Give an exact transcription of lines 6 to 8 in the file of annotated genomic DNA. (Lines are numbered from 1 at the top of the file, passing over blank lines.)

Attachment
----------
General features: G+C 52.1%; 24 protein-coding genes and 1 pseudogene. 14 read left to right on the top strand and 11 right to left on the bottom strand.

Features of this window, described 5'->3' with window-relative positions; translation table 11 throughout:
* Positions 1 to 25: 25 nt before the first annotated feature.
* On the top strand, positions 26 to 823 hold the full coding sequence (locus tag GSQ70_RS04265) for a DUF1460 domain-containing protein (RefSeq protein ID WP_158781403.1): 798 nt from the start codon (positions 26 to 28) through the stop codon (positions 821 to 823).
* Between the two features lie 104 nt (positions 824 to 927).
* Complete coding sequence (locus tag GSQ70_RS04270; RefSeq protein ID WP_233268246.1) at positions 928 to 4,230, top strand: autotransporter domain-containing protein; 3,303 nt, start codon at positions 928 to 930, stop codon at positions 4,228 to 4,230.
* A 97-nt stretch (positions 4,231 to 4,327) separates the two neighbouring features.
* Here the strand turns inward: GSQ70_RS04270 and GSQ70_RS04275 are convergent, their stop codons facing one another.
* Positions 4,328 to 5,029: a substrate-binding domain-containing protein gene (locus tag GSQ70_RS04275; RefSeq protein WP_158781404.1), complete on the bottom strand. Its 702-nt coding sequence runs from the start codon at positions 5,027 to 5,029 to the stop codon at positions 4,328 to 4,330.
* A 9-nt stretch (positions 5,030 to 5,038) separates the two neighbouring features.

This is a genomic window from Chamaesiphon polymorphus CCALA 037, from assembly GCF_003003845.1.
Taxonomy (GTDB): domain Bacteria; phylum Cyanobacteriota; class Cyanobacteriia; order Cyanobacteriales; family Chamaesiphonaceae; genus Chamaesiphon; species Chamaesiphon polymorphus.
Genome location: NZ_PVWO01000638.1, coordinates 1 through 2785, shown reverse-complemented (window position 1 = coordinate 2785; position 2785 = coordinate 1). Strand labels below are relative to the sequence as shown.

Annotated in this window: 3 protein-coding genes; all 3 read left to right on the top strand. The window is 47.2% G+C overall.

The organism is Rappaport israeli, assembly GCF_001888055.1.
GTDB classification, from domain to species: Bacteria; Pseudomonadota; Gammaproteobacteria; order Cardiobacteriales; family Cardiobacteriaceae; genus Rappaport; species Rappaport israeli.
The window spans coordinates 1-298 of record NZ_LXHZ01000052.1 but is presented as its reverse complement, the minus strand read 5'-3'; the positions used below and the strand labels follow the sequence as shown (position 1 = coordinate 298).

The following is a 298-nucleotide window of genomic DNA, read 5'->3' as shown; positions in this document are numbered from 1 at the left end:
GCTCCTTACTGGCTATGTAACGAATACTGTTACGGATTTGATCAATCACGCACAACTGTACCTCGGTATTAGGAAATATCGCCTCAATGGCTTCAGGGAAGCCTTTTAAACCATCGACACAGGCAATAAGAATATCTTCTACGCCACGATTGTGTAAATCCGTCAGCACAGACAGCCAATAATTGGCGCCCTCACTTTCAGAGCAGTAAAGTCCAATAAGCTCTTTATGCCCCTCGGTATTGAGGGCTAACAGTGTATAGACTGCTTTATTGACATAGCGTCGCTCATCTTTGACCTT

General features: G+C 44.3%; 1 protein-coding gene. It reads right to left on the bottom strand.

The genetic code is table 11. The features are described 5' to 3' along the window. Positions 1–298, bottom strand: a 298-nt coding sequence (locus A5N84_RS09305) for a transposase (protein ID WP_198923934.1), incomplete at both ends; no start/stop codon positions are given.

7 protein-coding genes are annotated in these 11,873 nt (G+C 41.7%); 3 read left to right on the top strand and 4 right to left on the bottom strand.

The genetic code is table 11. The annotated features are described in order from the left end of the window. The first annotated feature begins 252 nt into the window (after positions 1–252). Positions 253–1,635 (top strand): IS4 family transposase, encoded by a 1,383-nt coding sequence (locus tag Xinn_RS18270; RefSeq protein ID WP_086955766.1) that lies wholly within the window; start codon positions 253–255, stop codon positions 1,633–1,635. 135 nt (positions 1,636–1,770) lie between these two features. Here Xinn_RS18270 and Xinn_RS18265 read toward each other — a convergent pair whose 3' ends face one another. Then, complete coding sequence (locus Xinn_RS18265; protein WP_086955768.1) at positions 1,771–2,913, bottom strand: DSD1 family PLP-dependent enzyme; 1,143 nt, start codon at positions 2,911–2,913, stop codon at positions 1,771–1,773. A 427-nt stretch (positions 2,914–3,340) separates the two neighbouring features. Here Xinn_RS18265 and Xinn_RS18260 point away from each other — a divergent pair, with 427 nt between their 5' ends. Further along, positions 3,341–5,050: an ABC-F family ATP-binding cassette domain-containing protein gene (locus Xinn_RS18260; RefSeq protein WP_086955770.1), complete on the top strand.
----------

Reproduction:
* Complete coding sequence (locus tag GSQ70_RS04270; RefSeq protein ID WP_233268246.1) at positions 928 to 4,230, top strand: autotransporter domain-containing protein; 3,303 nt, start codon at positions 928 to 930, stop codon at positions 4,228 to 4,230.
* A 97-nt stretch (positions 4,231 to 4,327) separates the two neighbouring features.
* Here the strand turns inward: GSQ70_RS04270 and GSQ70_RS04275 are convergent, their stop codons facing one another.